The use of genetically modified organisms (GMOs) is a highly valuable tool in the Scientists arsenal. However, it does not come without its limitations, such is the issue surrounding biocontainment. Three potential ways in which organisms may overcome biocontainment are:
-Mutagenic drift, in which the organism may spontaneously mutate, losing the toxin kill switch.
-Environmental supplementation, for example engineered auxotrophy, the environment is able to provide the amino acid which they cannot survive without
-Horizontal gene transfer when genes are transferred from one organism to another. In this way they are able to then enter the environment.

These are all considerations that we have contemplated as a result of our project. We have been in contact with Dr Farren Isaacs, one of the authors of the studies that we had been investigating (Rovner et al, 2015). The biocontainment issue is so elegantly dealt with by engineering a synthetic amino acid using a redundant stop codon. Also the integration of the converted codon sequence directly into the E.coli chromosome appears to ensure the genes will be continuously replicated without fear of rejection from the cell. This method has not as of yet been used, to our knowledge, as a proven biocontainment technique. This may partially be due to the financial restraints. The budget of the Westminster iGEM team did not cover the cost of such a method. In our communication he directed us to the Gallagher et al, 2015 study.

The novel techniques employed by Gallagher et al (2015) were based on developing a number of ‘safeguards’ such as synthetic riboregulators, responsible for controlling expression of essential genes, and an elegant kill switch that is activated if the organism leaves the media from which it is growing in order to prevent escape. The kill switch was in the form of nucleases that in effect cleaves the host (Escherichia coli) genome. Overall the effect is to ensure that the organism cannot escape the media from which it is growing as the media itself also contains molecules vital to the operation of the riboregulators and, hence, survival of the cell. This could be a consideration for our project. However we did not further explore these techniques due to time and financial constraints.

Another option is to create a double plasmid interdependent toxin-antitoxin system. Each plasmid will contain a toxin and an antitoxin where the toxin will find its corresponding antitoxin on the other plasmid. This ensures the bacteria require both plasmids to survive. The likelihood of both plasmids being transferred to native bacteria is unlikely (Hayes, 2003). This may still encounter issues regarding horizontal gene transfer and mutagenic drift. However, the use of kill switches is still a consideration.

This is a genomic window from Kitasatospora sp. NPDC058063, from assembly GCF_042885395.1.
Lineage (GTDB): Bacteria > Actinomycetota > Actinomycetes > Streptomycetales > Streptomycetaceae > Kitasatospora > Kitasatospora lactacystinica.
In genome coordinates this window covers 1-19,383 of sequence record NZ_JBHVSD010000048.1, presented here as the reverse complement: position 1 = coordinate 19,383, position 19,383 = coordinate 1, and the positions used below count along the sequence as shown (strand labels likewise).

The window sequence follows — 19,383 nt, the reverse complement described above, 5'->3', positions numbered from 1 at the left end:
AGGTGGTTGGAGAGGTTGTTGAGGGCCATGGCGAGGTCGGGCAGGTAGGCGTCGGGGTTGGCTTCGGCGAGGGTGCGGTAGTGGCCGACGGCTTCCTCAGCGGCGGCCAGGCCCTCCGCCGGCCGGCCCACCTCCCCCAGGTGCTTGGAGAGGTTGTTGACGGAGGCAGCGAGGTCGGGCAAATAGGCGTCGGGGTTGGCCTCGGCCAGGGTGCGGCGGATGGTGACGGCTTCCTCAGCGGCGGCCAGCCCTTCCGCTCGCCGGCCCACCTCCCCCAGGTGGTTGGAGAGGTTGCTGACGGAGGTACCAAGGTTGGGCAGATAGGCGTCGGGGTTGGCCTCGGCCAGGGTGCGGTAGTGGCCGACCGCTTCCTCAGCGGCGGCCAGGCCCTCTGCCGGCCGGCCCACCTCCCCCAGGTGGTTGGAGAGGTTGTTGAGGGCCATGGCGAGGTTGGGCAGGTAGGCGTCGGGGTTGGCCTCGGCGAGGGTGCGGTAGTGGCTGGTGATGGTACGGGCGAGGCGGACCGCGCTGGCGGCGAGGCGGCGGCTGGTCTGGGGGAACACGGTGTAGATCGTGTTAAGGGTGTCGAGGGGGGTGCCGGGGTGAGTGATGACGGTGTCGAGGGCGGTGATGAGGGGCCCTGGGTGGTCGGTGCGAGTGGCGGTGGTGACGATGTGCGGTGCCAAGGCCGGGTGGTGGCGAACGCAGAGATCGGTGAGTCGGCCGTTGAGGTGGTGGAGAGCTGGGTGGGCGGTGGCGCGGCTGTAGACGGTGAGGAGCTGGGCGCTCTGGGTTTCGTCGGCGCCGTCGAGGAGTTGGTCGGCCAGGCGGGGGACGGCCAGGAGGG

The use of the redundancy of codon usage is one such technique (Mandell et al, 2015). There are numerous codon encoding just one amino acid, for example leucine which has the possibility of 6 different codons. Therefore, by utilizing this redundancy, Mandell et al (2011) were able to mutate each TAA to read for one of the other two stop codons. In doing so releasing TAA to be used as a ‘free’ codon, for example to introduce a synthetic amino acid. Although this appears such a simple idea, there are many other factors and other machinery involved, not just the codons, the recognition machinery such as tRNAs and the amino acids themselves.

We are very excited by our project and want to cover all aspects to ensure its safety but also success. Biocontainment is an issue that needs to be addressed in order to viably use GMOs. Although the techniques above may be expensive, as with many new techniques, such as PCR and genome sequencing when they first emerged, it is still important to make serious considerations into these novel methods in order to make it more financially possible. We, 2015 Westminster iGEM team, believe that biocontainment is one of the key issues surrounding synthetic biology. It is paramount in order to ensure that the GMO of interest does not escape into the environment. The use of TAA stop codon and the use of synthetic amino acids are elegant techniques. Although time consuming within the time and financial constraints of the iGEM competition, in the future and for future work we would like to pursue the potential of introducing such techniques as they appear impervious to horizontal gene transfer.

Key References
Gallagher, R, R., Patel, J, R., Interiano, A, L., Rovner, A, J., and Isaacs, F, J. (2015). Multilayered genetic safeguards limit growth of microorganisms to defined environments. Nucleic Acids Research 1-9

Hayes, F., (2003). Toxins-Antitoxins: Plasmid Maintenance, Programmed Cell Death, and Cell Cycle Arrest. Science, 301(5639), pp.1496-1499.

Mandell, D, J., Lajoie, M, J., Mee, M, T., Takeuchi, R., Kuznetsov, G., Norville J, E., Gregg, C, J., Stoddard, B, L., and Church, G, M. (2015). Biocontainment of genetically modified organisms by synthetic protein design. Nature 518: 55-74

Rovner, A, J., Haimovich, A, D., Katz, S, R., Li, Z., Grome, M, W., Gassaway, B, M., Amiram, M., Patel, J, R., Gallagher, R, R., Rinehart, J., and Isaacs, F, J. (2015). Recorded Organisms engineered to depend on synthetic amino acids. Nature 518: 89-105